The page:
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Opioid Epidemic Fueling Hospitalizations, Hospital Costs

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at May 4, 2016

In the article, “Opioid Epidemic Fueling Hospitalizations, Hospital Costs,” Kaiser Health News staff writer Shefali Luthra reports: “Every day, headlines detail the casualties of the nation’s surge in heroin and prescription painkiller abuse: the funerals, the broken families and the patients cycling in and out of treatment. Now, a new study sheds light on another repercussion — how this public health problem is adding to the nation’s ballooning health care costs and who’s shouldering that burden. The research comes as policymakers grapple with how to curb the increased abuse of these drugs, known as opioids. State legislators in New York, Connecticut, Alaska and Pennsylvania have tried to take action by adding new resources to boost prevention and treatment. In addition, President Barack Obama laid out strategies last month intended to improve how the health system deals with addiction.”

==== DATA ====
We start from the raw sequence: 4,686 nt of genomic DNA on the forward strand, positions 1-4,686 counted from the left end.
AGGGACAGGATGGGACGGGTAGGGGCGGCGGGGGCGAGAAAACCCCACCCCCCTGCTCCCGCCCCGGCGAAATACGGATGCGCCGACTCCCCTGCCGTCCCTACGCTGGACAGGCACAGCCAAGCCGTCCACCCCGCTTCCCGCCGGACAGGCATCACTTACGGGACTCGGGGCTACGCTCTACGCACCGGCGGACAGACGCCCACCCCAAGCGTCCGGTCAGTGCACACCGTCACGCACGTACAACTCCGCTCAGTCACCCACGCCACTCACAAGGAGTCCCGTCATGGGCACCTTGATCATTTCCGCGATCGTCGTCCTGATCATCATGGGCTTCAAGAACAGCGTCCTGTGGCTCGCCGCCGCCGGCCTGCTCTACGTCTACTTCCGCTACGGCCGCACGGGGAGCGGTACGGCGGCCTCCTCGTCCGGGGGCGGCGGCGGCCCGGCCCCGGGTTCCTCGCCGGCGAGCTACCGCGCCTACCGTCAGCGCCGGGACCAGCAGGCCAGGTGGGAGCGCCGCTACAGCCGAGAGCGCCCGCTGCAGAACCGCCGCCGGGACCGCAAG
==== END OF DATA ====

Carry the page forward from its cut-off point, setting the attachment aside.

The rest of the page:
“Published Monday in the journal Health Affairs, the study measures how many people were hospitalized between 2002 and 2012 because they were abusing heroin or prescription painkillers, and how many of them got serious infections related to their drug use. It also tracks what hospitals charged to treat those patients and how the hospitals were paid.”

“The findings? Hospitalizations related to use and dependence on opioids have skyrocketed, from about 302,000 in 2002 to about 520,000 a decade later. During the same time period, the number of these patients who had dangerous infections, like endocarditis or septic arthritis, increased from about 3,400 to 6,535. Those tallies are likely higher now, given the continued growth in opioid abuse, said Matthew Ronan, a hospitalist at the Veterans Health Administration in Boston, an instructor at Harvard Medical School and the study’s primary author.”

“Opioid overdoses killed more than 28,000 people in 2014, the most recent year for which the Centers for Disease Control and Prevention has public data. That was an all-time high. Experts say increased availability of drugs like heroin and prescription painkillers is driving the problem.”

“The findings add another layer to efforts to combat addiction, said Wilson Compton, deputy director of the federal National Institute on Drug Abuse. It is already a public health matter, he said, and this research makes the case for a public cost concern, too.”

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